The Applicant seeks a permanent stay of prosecution with respect to a charge of murder and another charge. The Applicant alleges that he has suffered a delay in respect of the prosecution which results in an infringement of his right to fair trial in terms of section 35(3) of the Constitution, 1996. The charge of murder relates to the death of Mr Ahmed Timol, an anti-apartheid activist who died on or about 27 October 1971. This case comes before the courts after the reopening of an inquest in 2017 (2017 Inquest) conducted in 1972 following Mr Timol’s death (First Inquest) which found that Mr Timol had committed suicide and no one alive was responsible for Mr Timol’s death. The 2017 Inquest however found that Mr Timol was murdered.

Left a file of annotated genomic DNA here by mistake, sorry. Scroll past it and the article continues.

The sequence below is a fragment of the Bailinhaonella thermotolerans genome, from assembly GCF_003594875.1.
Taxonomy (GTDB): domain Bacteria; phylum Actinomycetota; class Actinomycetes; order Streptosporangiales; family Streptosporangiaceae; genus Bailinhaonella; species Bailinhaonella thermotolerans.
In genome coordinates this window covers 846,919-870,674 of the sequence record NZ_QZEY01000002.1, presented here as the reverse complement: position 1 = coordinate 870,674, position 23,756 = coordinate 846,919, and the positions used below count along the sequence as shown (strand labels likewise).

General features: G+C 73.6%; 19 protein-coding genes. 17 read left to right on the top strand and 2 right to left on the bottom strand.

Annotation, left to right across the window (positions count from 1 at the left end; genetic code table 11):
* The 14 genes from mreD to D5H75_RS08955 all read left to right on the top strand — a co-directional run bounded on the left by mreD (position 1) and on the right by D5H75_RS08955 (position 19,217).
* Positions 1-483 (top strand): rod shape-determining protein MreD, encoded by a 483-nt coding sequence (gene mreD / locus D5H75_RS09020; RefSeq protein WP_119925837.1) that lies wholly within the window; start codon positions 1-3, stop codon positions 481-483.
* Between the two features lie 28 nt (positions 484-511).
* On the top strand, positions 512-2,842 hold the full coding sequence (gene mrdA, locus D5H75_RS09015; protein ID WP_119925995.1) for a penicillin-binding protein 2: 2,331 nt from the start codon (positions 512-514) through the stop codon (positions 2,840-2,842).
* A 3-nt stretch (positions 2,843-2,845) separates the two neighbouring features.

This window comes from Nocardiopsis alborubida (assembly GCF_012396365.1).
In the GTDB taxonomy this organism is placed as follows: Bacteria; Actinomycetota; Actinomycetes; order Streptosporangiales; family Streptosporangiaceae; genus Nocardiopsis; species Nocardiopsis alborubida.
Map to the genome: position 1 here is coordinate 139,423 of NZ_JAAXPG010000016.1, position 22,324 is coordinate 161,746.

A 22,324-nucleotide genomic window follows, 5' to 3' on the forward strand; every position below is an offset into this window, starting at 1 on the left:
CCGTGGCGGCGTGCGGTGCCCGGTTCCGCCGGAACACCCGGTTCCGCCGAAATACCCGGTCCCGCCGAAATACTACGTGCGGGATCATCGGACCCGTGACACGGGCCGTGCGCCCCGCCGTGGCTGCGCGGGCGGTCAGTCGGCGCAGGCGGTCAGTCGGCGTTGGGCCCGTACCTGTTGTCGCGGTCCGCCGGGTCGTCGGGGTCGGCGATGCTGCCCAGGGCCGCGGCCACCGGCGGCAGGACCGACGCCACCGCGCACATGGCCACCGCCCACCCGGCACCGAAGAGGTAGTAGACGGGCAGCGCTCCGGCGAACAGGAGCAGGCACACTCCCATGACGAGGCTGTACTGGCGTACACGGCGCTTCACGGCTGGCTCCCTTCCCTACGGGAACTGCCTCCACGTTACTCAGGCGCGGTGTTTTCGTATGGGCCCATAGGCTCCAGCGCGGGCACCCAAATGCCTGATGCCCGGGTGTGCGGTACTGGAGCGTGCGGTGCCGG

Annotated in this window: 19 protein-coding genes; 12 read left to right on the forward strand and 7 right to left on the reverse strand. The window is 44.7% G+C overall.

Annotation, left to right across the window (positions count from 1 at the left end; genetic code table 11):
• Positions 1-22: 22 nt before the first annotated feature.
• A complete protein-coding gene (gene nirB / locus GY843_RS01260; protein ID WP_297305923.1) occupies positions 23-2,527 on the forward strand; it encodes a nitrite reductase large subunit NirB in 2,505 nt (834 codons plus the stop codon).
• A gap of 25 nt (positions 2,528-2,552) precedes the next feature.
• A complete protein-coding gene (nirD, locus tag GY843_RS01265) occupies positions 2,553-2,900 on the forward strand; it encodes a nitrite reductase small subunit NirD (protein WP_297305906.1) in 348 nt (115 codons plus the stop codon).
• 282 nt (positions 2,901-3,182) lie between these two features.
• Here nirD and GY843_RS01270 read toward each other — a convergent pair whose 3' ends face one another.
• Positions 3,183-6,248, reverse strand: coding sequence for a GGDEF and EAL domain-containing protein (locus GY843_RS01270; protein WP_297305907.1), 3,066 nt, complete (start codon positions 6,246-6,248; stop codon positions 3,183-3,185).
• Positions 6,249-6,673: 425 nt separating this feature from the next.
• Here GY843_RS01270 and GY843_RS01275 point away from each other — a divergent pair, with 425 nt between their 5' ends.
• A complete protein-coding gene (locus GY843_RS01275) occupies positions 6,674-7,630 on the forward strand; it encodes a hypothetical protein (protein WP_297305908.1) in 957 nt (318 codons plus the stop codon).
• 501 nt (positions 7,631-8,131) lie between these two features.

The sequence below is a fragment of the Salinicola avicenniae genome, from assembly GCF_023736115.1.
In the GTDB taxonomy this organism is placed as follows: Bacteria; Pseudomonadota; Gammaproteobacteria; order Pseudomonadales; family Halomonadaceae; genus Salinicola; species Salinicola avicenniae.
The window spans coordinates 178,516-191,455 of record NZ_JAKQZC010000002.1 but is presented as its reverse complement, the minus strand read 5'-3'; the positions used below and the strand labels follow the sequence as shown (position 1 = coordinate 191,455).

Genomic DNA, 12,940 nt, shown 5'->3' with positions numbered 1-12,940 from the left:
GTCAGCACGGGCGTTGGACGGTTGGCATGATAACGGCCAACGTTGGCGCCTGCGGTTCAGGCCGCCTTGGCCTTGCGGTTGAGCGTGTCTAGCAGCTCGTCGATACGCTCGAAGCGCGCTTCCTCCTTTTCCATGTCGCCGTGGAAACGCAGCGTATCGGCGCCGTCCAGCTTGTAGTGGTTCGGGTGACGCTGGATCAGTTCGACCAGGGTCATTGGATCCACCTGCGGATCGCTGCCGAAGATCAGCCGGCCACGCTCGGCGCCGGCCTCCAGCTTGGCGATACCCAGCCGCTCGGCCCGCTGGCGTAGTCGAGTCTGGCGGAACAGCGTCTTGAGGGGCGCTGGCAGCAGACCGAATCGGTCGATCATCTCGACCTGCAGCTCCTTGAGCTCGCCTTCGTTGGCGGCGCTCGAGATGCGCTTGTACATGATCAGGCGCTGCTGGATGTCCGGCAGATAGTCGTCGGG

The court discussed the factors to consider for a permanent stay of prosecution namely the length of the delay, the reasons the government relies on to justify the delay, the accused’s assertion of a right to a speedy trial, prejudice to the accused, nature of the offence and public consideration. The court also added a new factor, namely, the interest of the family or victims of the crime.
The applicant alleged that he suffers memory loss as a result of his age and therefore will be prejudiced. The court provided that age and infirmity are considered at sentencing or prior to the trial. The court held that there is no prejudice to the accused as there is no evidence to prove that poor memory will taint the fairness of the trial as the State carries the burden of proving guilt beyond reasonable doubt.